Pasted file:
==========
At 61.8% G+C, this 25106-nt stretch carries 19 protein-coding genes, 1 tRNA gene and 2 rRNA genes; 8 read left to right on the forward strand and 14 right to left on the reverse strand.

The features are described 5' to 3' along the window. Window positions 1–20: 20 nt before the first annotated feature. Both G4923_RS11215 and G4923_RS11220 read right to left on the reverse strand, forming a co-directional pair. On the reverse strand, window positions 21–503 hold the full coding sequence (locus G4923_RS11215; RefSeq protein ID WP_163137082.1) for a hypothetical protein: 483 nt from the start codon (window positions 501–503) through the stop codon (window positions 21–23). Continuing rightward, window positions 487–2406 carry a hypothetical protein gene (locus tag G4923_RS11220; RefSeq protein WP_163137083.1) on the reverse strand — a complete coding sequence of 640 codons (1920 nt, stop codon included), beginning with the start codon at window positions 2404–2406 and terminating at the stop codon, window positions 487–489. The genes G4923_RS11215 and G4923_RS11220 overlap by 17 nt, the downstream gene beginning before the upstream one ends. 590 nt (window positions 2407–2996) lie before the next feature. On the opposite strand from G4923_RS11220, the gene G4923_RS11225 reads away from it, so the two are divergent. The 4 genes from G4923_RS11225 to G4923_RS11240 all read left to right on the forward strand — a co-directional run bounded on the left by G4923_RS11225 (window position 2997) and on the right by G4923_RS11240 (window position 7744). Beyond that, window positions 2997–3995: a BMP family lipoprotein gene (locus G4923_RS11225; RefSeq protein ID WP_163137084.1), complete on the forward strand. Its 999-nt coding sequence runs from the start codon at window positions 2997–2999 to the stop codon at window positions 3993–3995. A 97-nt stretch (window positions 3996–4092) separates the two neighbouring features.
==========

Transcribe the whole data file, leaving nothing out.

At 61.8% G+C, this 25106-nt stretch carries 19 protein-coding genes, 1 tRNA gene and 2 rRNA genes; 8 read left to right on the forward strand and 14 right to left on the reverse strand.

The features are described 5' to 3' along the window. Window positions 1–20: 20 nt before the first annotated feature. Both G4923_RS11215 and G4923_RS11220 read right to left on the reverse strand, forming a co-directional pair. On the reverse strand, window positions 21–503 hold the full coding sequence (locus G4923_RS11215; RefSeq protein ID WP_163137082.1) for a hypothetical protein: 483 nt from the start codon (window positions 501–503) through the stop codon (window positions 21–23). Continuing rightward, window positions 487–2406 carry a hypothetical protein gene (locus tag G4923_RS11220; RefSeq protein WP_163137083.1) on the reverse strand — a complete coding sequence of 640 codons (1920 nt, stop codon included), beginning with the start codon at window positions 2404–2406 and terminating at the stop codon, window positions 487–489. The genes G4923_RS11215 and G4923_RS11220 overlap by 17 nt, the downstream gene beginning before the upstream one ends. 590 nt (window positions 2407–2996) lie before the next feature. On the opposite strand from G4923_RS11220, the gene G4923_RS11225 reads away from it, so the two are divergent. The 4 genes from G4923_RS11225 to G4923_RS11240 all read left to right on the forward strand — a co-directional run bounded on the left by G4923_RS11225 (window position 2997) and on the right by G4923_RS11240 (window position 7744). Beyond that, window positions 2997–3995: a BMP family lipoprotein gene (locus G4923_RS11225; RefSeq protein ID WP_163137084.1), complete on the forward strand. Its 999-nt coding sequence runs from the start codon at window positions 2997–2999 to the stop codon at window positions 3993–3995. A 97-nt stretch (window positions 3996–4092) separates the two neighbouring features.